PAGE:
Works included in this catalogue
* Mackennal Triumph of Truth 1891 {1891} Loc? [SC]
Mackennal Louis Buvelot {1902} NGV [SC]
Mackennal Madame Melba 1899 {1900} NGV [SC]

After training with his father John (1832-1901), a Melbourne sculptor, Mackennal travelled to England in 1882, with an offer of work made by Marshall Wood, when the latter was in Melbourne. Unfortunately, though, Wood died shortly before Mackennal arrived.

After studying and scraping together a living with Tom Roberts and other expatriates in Paris and London, he returned to Melbourne in 1888 to install two reliefs for the façade of Parliament House (a commission he had won the year before), but struggled to find further significant opportunities.

His entry for the Public Library’s 1891 competition to produce a suitable companion piece for Boehm St George 1887 {1888} SLV [SC] won second prize, but no first prize  was awarded. This decision outraged visiting celebrity Sarah Bernhardt, who proclaimed Mackennal’s model a masterpiece: see now * Mackennal Triumph of Truth 1891 {1891} Loc? [SC].

Apparently taking Bernhardt’s advice to seek his fortune outside Australia, the sculptor returned to Europe, and shortly afterwards completed Circe, first shown in its plaster form at the Paris Salon in 1893, and recommended strongly for purchase for Melbourne in the same year by Bernard Hall. But purchase was not approved by the Trustees, perhaps reflecting similar concerns to those which led to the faintly racy figures on the base of the work (representing Circe’s bewitched victims) being shrouded when it was shown at the Royal Academy in 1894. Eventually, in 1910, the full-scale bronze cast of Circe did enter the Melbourne collection, through the Felton Bequest.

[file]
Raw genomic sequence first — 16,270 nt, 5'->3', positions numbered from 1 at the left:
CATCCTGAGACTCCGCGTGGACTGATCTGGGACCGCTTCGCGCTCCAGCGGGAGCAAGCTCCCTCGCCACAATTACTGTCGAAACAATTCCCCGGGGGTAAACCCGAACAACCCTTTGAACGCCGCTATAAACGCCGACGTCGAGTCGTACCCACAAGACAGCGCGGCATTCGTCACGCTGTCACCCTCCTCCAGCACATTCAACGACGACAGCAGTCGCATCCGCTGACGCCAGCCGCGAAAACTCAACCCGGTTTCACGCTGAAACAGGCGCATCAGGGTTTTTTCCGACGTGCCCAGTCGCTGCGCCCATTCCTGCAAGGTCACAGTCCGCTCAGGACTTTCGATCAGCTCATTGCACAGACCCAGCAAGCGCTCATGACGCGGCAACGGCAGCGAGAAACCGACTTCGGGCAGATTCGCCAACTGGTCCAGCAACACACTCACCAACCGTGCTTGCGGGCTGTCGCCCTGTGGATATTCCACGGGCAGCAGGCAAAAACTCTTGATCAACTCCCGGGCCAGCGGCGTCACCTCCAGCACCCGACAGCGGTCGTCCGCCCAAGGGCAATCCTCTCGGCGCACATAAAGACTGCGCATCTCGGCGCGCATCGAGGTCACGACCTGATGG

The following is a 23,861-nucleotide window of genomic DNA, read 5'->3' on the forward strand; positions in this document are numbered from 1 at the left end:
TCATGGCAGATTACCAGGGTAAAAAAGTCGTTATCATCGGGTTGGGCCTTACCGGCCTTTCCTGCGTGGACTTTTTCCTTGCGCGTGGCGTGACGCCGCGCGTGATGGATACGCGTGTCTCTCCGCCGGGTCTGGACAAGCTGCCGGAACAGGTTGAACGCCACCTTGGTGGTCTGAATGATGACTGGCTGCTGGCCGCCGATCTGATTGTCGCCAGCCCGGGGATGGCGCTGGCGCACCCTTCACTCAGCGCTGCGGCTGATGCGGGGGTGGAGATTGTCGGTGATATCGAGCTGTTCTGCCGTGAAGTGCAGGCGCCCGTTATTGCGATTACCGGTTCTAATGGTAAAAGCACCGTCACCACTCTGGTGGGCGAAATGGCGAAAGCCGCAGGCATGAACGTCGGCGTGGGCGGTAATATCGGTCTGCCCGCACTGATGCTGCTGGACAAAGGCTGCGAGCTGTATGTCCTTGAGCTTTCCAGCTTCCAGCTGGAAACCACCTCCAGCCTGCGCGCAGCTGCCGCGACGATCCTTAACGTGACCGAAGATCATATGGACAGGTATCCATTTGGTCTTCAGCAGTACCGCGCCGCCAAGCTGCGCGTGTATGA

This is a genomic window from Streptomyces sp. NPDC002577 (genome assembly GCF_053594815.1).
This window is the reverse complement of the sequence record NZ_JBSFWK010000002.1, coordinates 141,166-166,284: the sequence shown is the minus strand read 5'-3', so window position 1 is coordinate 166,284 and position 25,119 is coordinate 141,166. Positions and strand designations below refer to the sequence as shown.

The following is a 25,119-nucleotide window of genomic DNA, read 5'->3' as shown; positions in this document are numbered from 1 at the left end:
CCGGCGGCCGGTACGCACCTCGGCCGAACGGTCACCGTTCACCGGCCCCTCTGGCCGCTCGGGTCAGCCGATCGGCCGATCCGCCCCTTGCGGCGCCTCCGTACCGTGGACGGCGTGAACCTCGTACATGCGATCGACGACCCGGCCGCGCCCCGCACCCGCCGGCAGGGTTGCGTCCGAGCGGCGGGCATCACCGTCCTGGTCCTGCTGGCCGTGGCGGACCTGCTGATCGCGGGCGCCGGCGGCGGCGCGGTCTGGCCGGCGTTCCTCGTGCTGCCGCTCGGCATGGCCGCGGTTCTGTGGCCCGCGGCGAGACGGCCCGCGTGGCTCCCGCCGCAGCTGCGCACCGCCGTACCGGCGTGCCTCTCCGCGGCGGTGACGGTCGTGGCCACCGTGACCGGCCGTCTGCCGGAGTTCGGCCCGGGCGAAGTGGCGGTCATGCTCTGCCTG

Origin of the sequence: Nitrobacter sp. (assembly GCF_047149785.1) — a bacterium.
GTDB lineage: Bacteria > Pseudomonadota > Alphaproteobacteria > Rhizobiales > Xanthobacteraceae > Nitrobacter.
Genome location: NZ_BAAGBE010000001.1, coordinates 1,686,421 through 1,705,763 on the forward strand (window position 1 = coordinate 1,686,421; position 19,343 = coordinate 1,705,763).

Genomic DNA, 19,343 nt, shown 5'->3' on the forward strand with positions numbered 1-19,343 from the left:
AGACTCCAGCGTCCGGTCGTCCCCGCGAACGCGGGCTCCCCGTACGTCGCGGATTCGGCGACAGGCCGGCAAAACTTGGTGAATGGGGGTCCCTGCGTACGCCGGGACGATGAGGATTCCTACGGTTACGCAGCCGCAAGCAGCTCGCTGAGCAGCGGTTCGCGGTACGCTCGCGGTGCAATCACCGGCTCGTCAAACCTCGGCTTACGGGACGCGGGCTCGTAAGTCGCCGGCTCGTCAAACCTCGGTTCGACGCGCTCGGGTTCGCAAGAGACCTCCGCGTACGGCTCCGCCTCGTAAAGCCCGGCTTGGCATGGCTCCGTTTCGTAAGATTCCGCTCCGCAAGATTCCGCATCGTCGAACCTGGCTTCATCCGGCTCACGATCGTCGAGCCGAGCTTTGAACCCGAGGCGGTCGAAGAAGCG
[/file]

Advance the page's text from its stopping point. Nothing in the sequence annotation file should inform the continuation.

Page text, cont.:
For the remainder of his career, spent largely in England, Mackennal achieved a substantial reputation, while working in an increasingly conservative manner, often for royalty. His profile of George V was adopted for British and Commonwealth coins and postage stamps in 1910, he was knighted by the monarch in 1921, and elected to the Royal Academy in 1922.

He continued to produce various major works in and for Australia, notably the Queen Victoria monument in Ballarat (c.1897-1900), and the statues for the extraordinary Springthorpe Memorial in the Boroondara Cemetery in Kew (1897-1901), designed by architect Harold Desbrowe-Annear.

A major retrospective of Mackennal’s work was mounted by the Art Gallery of New South Wales in 2007.


See in particular Deborah Edwards (ed.), Bertram Mackennal (The Fifth Balnaves Foundation Sculpture Project), Sydney: Art Gallery of New South Wales, 2007 (including catalogue raisonné). Significant earlier accounts appear in Radford Early Australian Sculpture (1976) (unpaginated); Sturgeon, Australian Sculpture (1978), pp.59-70; and (by Noel Hutchinson; ADB vol.10, 1986); these references also mention Mackennal’s father. See also AKL 86 (2015), p.194 (entry by G.Bissell) and Bénézit 8, pp.1436-37

For Circe, see; and for Bernard’s Hall’s vigorous recommendation of the work for purchase in 1893, see Cox, NGV (1970), p.50